Summary written by – Laurie Denyer Willis –

Medicines are typically thought of as chemical structures with biological effects on the ill. But medicines are also material things with cultural and symbolic meaning. In this ground breaking work, the authors propose that we think about ‘the social lives of medicines’. Consider, for example, the social life of a commercialised pharmaceutical: These are highly sought after commodities that circulate the globe, entering pharmacies, drug shops, people’s homes and their bodies.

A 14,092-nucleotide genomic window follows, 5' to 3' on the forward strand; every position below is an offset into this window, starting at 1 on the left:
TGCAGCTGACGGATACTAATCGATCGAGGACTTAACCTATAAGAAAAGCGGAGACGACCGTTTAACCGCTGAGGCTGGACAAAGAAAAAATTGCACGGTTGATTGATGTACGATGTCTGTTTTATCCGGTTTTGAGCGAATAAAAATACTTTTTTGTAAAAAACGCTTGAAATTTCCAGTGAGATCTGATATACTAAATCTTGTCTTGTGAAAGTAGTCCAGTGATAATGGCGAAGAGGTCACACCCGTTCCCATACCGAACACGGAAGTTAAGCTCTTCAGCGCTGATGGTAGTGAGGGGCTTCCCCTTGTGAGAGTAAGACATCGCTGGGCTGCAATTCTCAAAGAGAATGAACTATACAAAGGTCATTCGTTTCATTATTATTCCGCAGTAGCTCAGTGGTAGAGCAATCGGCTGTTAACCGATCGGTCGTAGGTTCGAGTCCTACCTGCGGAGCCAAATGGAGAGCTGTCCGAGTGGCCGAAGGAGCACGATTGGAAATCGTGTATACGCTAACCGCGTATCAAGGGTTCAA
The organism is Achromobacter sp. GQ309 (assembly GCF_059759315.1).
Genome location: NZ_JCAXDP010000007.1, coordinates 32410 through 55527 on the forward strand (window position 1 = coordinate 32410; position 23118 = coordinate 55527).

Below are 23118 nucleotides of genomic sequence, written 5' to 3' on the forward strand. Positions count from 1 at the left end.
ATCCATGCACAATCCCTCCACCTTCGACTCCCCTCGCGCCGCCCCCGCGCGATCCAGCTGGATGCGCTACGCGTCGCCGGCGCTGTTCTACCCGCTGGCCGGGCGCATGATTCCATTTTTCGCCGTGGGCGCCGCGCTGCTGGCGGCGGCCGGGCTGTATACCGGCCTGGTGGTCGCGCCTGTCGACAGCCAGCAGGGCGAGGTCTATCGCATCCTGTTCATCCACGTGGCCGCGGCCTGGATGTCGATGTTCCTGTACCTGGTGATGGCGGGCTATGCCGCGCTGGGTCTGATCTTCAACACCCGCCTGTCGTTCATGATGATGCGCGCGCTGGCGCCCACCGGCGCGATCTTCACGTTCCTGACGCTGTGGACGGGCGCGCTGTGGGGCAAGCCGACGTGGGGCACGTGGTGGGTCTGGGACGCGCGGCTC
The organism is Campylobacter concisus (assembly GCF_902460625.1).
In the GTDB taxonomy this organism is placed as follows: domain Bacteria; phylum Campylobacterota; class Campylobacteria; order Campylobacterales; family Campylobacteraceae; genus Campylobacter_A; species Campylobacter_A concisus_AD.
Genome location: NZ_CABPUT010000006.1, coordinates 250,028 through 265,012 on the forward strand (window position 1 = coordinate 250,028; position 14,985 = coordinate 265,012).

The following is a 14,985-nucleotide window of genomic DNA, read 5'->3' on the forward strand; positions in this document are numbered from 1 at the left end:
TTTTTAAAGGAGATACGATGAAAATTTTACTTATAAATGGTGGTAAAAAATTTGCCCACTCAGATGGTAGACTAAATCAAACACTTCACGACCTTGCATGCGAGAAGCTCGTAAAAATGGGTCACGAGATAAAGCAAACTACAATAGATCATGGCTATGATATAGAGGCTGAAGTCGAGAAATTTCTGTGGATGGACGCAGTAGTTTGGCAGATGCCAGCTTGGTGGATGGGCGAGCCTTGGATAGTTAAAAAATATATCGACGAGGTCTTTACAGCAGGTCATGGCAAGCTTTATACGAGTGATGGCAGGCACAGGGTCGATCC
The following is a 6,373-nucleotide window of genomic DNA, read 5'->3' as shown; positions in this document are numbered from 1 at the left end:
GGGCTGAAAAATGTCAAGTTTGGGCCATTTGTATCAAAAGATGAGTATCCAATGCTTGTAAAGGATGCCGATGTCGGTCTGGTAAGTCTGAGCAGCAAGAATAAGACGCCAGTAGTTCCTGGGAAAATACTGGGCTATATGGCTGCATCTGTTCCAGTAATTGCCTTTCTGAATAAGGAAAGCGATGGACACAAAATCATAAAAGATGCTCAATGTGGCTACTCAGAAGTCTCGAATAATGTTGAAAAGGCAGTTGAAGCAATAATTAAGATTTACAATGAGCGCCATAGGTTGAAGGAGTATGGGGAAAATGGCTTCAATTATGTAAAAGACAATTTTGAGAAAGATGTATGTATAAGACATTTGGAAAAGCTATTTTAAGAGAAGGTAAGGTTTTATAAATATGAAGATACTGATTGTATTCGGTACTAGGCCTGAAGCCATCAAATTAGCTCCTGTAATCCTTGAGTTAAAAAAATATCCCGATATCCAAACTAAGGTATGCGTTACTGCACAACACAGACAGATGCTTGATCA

From labs in London, to drug trials in India, to markets around the world, medicines are exemplars of globalisation. They swiftly move into local societies, transforming both health systems and lives. At the same time, medicines are intimate and personal things. As the authors write, medicines are “swallowed, inserted into bodies, rubbed on by anxious mothers, used to express care and intimately empower the uncertain individual” (3). Simply put, medicines are “social and cultural phenomena” with more than just biological effects on an individual body. By looking at medicines as if they lead social lives, we get a new way to understand how their value is cultural, economic, political, and personal.

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